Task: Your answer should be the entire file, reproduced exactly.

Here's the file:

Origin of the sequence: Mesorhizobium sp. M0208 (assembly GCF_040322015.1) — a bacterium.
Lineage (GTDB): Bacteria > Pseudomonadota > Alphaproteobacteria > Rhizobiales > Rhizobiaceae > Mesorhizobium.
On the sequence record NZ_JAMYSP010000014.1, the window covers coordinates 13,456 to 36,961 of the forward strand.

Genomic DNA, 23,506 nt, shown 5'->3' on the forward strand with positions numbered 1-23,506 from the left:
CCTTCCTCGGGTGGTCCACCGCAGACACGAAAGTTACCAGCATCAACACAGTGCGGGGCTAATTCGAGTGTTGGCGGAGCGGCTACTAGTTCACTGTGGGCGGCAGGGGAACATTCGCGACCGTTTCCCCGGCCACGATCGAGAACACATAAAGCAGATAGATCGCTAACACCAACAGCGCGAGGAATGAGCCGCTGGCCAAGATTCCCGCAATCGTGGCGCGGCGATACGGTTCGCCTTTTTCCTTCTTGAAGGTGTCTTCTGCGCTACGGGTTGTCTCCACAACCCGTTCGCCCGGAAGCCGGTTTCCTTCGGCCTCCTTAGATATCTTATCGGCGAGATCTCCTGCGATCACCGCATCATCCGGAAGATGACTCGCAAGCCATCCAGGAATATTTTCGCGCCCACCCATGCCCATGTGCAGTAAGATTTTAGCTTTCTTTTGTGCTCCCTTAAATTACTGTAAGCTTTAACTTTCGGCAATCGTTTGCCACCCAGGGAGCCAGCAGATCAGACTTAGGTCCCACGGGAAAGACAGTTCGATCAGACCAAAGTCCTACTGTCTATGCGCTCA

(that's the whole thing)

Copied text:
Origin of the sequence: Mesorhizobium sp. M0208 (assembly GCF_040322015.1) — a bacterium.
Lineage (GTDB): Bacteria > Pseudomonadota > Alphaproteobacteria > Rhizobiales > Rhizobiaceae > Mesorhizobium.
On the sequence record NZ_JAMYSP010000014.1, the window covers coordinates 13,456 to 36,961 of the forward strand.

Genomic DNA, 23,506 nt, shown 5'->3' on the forward strand with positions numbered 1-23,506 from the left:
CCTTCCTCGGGTGGTCCACCGCAGACACGAAAGTTACCAGCATCAACACAGTGCGGGGCTAATTCGAGTGTTGGCGGAGCGGCTACTAGTTCACTGTGGGCGGCAGGGGAACATTCGCGACCGTTTCCCCGGCCACGATCGAGAACACATAAAGCAGATAGATCGCTAACACCAACAGCGCGAGGAATGAGCCGCTGGCCAAGATTCCCGCAATCGTGGCGCGGCGATACGGTTCGCCTTTTTCCTTCTTGAAGGTGTCTTCTGCGCTACGGGTTGTCTCCACAACCCGTTCGCCCGGAAGCCGGTTTCCTTCGGCCTCCTTAGATATCTTATCGGCGAGATCTCCTGCGATCACCGCATCATCCGGAAGATGACTCGCAAGCCATCCAGGAATATTTTCGCGCCCACCCATGCCCATGTGCAGTAAGATTTTAGCTTTCTTTTGTGCTCCCTTAAATTACTGTAAGCTTTAACTTTCGGCAATCGTTTGCCACCCAGGGAGCCAGCAGATCAGACTTAGGTCCCACGGGAAAGACAGTTCGATCAGACCAAAGTCCTACTGTCTATGCGCTCA